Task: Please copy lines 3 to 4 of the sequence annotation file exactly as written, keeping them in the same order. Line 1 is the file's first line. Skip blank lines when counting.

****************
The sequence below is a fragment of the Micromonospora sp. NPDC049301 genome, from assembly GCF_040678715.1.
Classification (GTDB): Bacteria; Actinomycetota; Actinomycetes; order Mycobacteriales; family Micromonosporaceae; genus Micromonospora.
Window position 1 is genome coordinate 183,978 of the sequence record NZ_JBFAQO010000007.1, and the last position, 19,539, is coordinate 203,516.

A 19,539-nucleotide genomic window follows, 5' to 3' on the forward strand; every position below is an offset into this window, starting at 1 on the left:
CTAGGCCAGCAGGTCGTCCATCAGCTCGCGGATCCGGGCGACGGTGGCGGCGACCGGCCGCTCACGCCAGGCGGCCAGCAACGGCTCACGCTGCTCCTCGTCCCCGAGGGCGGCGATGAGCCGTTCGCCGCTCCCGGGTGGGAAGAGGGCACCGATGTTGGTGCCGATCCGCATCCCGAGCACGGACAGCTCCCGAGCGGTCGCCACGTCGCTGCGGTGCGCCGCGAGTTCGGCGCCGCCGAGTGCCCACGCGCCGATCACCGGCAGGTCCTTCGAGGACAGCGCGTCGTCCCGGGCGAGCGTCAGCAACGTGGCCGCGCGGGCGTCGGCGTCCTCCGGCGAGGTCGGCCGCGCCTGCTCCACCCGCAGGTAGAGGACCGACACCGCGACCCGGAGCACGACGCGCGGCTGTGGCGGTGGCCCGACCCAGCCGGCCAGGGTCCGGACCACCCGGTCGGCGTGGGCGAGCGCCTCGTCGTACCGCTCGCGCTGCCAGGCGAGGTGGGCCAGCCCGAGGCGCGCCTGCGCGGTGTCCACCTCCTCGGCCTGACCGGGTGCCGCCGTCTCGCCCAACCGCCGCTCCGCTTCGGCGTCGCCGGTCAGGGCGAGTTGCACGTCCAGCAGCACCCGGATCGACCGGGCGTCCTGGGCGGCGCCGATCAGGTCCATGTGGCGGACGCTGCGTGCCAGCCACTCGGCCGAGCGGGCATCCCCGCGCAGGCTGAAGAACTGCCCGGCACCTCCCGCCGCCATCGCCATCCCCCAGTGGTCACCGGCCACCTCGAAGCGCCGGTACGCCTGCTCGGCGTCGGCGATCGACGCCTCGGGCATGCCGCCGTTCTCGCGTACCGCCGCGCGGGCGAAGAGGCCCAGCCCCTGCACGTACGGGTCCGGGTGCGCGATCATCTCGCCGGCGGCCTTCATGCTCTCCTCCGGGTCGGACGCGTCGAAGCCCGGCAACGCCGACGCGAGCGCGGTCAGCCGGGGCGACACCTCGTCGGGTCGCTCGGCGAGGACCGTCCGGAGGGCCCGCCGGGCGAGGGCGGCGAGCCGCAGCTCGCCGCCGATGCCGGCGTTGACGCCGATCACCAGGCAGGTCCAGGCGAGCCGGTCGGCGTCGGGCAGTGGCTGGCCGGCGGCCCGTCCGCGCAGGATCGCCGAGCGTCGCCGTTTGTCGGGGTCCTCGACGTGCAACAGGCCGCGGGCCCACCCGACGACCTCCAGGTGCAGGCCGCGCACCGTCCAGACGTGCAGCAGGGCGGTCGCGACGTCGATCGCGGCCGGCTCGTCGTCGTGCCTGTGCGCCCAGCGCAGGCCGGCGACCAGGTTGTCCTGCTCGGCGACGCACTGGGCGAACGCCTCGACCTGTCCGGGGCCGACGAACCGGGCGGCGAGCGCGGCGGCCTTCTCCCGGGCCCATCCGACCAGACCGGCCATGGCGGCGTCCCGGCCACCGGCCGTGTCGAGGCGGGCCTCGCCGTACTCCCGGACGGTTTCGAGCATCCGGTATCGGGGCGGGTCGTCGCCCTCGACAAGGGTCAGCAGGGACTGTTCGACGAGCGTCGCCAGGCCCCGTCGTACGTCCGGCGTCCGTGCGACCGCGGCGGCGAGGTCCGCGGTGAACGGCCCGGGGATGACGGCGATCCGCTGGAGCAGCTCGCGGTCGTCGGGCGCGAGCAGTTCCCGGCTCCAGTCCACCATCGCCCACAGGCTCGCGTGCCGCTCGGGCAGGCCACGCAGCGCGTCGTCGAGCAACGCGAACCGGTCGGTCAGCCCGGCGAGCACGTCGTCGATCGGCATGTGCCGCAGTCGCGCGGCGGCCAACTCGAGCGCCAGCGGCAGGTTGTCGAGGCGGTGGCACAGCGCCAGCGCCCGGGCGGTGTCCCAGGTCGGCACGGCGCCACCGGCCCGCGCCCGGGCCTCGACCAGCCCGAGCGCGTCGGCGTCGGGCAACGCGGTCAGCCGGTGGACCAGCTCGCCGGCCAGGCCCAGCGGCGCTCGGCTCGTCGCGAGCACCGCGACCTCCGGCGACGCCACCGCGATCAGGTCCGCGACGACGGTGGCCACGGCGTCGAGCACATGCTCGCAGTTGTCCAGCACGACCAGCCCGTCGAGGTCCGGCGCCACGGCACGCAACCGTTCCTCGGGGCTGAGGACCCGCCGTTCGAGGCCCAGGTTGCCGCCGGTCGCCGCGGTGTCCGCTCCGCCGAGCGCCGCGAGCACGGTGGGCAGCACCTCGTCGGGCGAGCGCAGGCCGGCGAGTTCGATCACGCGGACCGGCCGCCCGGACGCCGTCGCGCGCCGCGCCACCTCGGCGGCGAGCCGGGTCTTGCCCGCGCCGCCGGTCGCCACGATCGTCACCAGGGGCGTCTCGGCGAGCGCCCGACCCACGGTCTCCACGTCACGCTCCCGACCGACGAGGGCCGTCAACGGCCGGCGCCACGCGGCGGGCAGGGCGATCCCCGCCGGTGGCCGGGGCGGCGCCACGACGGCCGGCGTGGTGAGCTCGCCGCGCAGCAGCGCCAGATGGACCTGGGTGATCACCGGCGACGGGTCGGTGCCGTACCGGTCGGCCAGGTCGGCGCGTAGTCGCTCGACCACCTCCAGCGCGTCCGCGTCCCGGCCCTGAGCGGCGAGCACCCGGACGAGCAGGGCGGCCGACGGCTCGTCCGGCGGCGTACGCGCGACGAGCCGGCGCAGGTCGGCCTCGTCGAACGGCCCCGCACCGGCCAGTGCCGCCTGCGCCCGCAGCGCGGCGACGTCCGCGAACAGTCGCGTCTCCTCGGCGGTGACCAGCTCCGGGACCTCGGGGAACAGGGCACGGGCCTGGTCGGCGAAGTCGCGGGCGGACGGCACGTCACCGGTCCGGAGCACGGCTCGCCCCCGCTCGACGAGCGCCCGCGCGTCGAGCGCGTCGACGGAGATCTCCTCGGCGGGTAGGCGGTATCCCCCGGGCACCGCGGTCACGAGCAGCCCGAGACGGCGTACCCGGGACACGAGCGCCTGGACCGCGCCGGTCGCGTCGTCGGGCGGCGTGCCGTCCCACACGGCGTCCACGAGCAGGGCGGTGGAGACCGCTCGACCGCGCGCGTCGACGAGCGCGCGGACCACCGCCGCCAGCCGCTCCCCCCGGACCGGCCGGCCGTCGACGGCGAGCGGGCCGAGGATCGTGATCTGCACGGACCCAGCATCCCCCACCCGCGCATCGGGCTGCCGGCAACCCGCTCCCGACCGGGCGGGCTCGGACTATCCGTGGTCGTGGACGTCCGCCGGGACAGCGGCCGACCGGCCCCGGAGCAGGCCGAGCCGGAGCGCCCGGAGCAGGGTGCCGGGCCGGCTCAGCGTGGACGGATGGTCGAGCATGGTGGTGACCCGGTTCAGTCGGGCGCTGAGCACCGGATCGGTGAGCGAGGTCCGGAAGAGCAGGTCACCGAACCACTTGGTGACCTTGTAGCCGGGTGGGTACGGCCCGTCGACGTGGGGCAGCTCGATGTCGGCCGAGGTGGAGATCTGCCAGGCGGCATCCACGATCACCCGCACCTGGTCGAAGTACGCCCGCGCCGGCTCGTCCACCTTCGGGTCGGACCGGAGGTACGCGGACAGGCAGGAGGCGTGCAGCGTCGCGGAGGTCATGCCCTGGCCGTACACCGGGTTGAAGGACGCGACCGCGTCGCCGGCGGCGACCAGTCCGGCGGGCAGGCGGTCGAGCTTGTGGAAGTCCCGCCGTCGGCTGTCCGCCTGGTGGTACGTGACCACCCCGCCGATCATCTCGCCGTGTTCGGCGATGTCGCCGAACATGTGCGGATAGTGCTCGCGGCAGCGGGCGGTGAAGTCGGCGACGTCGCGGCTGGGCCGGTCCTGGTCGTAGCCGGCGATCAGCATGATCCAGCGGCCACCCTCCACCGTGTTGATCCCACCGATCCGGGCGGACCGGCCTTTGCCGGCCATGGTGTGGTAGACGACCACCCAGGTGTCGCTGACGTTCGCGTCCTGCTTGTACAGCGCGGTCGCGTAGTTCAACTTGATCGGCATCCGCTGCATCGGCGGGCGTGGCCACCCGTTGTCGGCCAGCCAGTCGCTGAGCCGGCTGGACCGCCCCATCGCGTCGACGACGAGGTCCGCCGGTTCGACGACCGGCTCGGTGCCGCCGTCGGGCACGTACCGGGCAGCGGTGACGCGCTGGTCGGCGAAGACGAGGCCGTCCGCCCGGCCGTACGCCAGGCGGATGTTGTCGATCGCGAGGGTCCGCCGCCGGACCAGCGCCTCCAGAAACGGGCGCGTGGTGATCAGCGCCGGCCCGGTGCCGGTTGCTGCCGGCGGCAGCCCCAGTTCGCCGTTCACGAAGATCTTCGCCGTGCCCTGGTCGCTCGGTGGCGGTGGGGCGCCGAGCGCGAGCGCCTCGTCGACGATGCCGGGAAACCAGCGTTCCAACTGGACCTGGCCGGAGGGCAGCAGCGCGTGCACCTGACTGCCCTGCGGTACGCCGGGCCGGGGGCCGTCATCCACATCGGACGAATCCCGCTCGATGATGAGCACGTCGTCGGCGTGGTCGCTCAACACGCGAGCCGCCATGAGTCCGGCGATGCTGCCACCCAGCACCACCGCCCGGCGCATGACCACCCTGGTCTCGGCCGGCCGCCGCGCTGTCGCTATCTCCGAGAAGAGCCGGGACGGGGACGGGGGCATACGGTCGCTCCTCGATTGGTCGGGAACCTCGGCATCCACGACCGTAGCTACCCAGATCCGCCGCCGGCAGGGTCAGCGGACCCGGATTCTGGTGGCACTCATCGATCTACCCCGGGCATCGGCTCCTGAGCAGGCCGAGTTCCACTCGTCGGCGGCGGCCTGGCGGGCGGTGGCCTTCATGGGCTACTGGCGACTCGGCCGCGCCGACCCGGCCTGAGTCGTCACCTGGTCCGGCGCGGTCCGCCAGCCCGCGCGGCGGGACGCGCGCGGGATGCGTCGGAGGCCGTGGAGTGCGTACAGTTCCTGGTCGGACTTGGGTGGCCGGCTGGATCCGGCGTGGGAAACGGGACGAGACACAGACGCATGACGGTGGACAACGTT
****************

Window position 1 is genome coordinate 183,978 of the sequence record NZ_JBFAQO010000007.1, and the last position, 19,539, is coordinate 203,516.

A 19,539-nucleotide genomic window follows, 5' to 3' on the forward strand; every position below is an offset into this window, starting at 1 on the left: